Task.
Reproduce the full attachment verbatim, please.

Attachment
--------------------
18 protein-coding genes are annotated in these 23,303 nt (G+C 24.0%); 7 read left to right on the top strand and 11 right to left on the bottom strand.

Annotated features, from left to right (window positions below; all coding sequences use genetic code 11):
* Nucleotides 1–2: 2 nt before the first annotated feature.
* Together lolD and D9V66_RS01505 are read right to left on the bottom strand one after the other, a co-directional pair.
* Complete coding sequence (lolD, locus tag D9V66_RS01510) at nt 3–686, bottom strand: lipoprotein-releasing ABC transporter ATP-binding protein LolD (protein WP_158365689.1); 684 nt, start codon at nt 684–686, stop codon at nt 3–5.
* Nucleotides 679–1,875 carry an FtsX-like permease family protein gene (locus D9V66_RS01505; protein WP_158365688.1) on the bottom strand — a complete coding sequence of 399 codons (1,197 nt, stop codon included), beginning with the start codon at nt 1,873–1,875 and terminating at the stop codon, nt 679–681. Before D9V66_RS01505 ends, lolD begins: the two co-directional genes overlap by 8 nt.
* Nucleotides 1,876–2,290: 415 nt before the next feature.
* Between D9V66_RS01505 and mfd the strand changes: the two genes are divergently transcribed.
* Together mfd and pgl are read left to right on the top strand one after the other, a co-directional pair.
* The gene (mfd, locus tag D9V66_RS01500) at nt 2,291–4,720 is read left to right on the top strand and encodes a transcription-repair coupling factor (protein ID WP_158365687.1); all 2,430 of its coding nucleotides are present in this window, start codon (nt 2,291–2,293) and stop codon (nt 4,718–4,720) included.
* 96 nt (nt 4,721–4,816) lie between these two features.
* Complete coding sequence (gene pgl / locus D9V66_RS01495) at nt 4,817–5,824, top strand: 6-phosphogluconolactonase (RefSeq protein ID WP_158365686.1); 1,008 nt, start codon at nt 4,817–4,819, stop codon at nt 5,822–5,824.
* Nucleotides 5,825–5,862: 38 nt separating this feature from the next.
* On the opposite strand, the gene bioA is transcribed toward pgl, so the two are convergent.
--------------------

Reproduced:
18 protein-coding genes are annotated in these 23,303 nt (G+C 24.0%); 7 read left to right on the top strand and 11 right to left on the bottom strand.

Annotated features, from left to right (window positions below; all coding sequences use genetic code 11):
* Nucleotides 1–2: 2 nt before the first annotated feature.
* Together lolD and D9V66_RS01505 are read right to left on the bottom strand one after the other, a co-directional pair.
* Complete coding sequence (lolD, locus tag D9V66_RS01510) at nt 3–686, bottom strand: lipoprotein-releasing ABC transporter ATP-binding protein LolD (protein WP_158365689.1); 684 nt, start codon at nt 684–686, stop codon at nt 3–5.
* Nucleotides 679–1,875 carry an FtsX-like permease family protein gene (locus D9V66_RS01505; protein WP_158365688.1) on the bottom strand — a complete coding sequence of 399 codons (1,197 nt, stop codon included), beginning with the start codon at nt 1,873–1,875 and terminating at the stop codon, nt 679–681. Before D9V66_RS01505 ends, lolD begins: the two co-directional genes overlap by 8 nt.
* Nucleotides 1,876–2,290: 415 nt before the next feature.
* Between D9V66_RS01505 and mfd the strand changes: the two genes are divergently transcribed.
* Together mfd and pgl are read left to right on the top strand one after the other, a co-directional pair.
* The gene (mfd, locus tag D9V66_RS01500) at nt 2,291–4,720 is read left to right on the top strand and encodes a transcription-repair coupling factor (protein ID WP_158365687.1); all 2,430 of its coding nucleotides are present in this window, start codon (nt 2,291–2,293) and stop codon (nt 4,718–4,720) included.
* 96 nt (nt 4,721–4,816) lie between these two features.
* Complete coding sequence (gene pgl / locus D9V66_RS01495) at nt 4,817–5,824, top strand: 6-phosphogluconolactonase (RefSeq protein ID WP_158365686.1); 1,008 nt, start codon at nt 4,817–4,819, stop codon at nt 5,822–5,824.
* Nucleotides 5,825–5,862: 38 nt separating this feature from the next.
* On the opposite strand, the gene bioA is transcribed toward pgl, so the two are convergent.